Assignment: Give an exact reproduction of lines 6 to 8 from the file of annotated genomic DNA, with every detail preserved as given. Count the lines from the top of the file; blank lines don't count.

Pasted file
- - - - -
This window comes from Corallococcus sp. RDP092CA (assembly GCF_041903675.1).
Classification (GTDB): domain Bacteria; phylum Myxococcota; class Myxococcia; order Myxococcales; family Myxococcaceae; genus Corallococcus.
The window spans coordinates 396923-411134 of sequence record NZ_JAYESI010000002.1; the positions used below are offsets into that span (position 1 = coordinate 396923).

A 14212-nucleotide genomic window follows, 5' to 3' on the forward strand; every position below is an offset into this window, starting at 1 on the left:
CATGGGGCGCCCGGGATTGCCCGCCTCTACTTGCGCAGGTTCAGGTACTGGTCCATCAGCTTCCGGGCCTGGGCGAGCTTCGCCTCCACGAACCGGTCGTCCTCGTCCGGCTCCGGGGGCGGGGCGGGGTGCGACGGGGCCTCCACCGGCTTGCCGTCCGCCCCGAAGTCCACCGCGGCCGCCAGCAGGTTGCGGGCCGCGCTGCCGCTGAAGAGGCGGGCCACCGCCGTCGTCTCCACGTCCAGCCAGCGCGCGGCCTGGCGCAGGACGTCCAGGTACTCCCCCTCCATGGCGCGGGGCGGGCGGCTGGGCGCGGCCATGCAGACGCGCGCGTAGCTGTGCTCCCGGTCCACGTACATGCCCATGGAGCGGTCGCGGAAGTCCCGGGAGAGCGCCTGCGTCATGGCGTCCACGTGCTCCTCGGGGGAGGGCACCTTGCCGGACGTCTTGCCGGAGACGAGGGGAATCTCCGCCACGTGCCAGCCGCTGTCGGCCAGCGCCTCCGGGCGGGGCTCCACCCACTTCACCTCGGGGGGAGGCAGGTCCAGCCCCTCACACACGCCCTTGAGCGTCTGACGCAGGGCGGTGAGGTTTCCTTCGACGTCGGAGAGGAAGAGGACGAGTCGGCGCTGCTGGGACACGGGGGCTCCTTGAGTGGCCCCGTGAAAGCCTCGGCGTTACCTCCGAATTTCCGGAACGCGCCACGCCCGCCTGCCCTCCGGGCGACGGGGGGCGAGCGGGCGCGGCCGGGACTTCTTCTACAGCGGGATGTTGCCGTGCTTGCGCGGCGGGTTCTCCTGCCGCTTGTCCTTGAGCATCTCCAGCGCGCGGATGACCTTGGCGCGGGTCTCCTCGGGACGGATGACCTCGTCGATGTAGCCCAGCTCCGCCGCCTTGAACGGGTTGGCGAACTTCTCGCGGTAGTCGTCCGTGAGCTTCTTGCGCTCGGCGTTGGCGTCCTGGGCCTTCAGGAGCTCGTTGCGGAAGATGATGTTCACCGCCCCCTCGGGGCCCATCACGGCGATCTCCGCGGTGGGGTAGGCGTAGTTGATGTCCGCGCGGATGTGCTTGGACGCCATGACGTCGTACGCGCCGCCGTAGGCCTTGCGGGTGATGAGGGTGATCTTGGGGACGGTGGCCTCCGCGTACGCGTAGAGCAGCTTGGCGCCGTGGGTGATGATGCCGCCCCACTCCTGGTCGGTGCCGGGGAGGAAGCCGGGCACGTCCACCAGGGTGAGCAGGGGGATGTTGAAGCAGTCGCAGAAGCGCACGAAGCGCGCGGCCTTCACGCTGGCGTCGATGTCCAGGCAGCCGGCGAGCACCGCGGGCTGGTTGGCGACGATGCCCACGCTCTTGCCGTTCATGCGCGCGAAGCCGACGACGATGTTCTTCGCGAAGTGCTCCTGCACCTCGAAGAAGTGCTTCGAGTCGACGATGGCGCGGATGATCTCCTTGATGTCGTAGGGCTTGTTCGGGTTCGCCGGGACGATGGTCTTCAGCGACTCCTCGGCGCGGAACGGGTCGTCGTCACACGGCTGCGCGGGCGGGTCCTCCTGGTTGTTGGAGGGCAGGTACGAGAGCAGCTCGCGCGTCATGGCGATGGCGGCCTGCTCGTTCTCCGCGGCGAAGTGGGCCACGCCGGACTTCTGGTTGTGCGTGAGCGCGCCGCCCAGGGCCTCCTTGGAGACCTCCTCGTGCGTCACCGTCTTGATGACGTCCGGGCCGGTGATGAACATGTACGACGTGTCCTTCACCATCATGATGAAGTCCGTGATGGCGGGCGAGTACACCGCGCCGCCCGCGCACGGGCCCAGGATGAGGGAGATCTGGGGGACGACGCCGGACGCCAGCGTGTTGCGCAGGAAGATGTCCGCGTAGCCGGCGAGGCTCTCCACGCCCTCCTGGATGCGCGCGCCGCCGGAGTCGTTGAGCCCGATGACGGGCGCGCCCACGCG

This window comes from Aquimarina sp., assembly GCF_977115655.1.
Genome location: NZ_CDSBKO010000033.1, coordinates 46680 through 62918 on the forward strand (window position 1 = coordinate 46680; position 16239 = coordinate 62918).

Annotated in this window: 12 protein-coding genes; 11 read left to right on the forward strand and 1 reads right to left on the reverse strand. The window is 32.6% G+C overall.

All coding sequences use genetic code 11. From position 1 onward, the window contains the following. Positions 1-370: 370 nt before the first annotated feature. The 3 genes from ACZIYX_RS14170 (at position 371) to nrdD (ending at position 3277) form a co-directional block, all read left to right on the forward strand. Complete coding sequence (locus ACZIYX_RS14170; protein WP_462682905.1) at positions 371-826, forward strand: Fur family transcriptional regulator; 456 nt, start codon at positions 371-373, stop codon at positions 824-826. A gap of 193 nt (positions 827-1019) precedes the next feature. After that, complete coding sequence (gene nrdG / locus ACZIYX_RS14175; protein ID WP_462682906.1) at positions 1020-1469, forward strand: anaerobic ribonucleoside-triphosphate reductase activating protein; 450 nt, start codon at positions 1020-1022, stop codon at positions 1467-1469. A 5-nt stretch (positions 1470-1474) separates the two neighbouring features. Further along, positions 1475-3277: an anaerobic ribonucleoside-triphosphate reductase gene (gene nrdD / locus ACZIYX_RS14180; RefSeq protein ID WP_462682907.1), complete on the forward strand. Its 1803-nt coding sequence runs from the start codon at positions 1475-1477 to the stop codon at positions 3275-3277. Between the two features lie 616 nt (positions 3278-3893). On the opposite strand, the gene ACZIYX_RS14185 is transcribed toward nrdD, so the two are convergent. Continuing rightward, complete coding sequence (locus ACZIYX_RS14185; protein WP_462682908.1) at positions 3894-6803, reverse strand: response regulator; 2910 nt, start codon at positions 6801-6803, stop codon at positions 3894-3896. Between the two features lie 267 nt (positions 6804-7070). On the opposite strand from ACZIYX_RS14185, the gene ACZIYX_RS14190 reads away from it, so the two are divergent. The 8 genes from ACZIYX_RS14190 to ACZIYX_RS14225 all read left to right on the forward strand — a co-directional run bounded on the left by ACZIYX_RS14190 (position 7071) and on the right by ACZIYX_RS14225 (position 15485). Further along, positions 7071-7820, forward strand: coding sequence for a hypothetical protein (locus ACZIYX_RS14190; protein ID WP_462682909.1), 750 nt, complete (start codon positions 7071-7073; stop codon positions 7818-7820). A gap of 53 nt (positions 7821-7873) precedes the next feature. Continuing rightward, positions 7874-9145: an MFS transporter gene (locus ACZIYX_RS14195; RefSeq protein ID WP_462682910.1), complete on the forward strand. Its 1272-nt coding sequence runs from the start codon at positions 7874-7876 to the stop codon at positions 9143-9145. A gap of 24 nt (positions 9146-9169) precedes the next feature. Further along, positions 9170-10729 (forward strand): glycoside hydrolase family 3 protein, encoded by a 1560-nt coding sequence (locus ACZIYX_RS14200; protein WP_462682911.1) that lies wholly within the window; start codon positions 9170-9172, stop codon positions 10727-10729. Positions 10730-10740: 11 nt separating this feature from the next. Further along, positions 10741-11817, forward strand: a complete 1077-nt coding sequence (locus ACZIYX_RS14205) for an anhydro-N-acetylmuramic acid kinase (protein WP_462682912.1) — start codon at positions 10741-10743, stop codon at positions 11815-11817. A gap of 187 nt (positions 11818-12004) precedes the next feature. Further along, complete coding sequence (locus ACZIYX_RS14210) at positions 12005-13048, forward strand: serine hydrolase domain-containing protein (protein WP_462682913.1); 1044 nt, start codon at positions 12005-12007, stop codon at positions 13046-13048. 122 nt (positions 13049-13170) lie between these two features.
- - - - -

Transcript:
This window comes from Aquimarina sp., assembly GCF_977115655.1.
Genome location: NZ_CDSBKO010000033.1, coordinates 46680 through 62918 on the forward strand (window position 1 = coordinate 46680; position 16239 = coordinate 62918).

Annotated in this window: 12 protein-coding genes; 11 read left to right on the forward strand and 1 reads right to left on the reverse strand. The window is 32.6% G+C overall.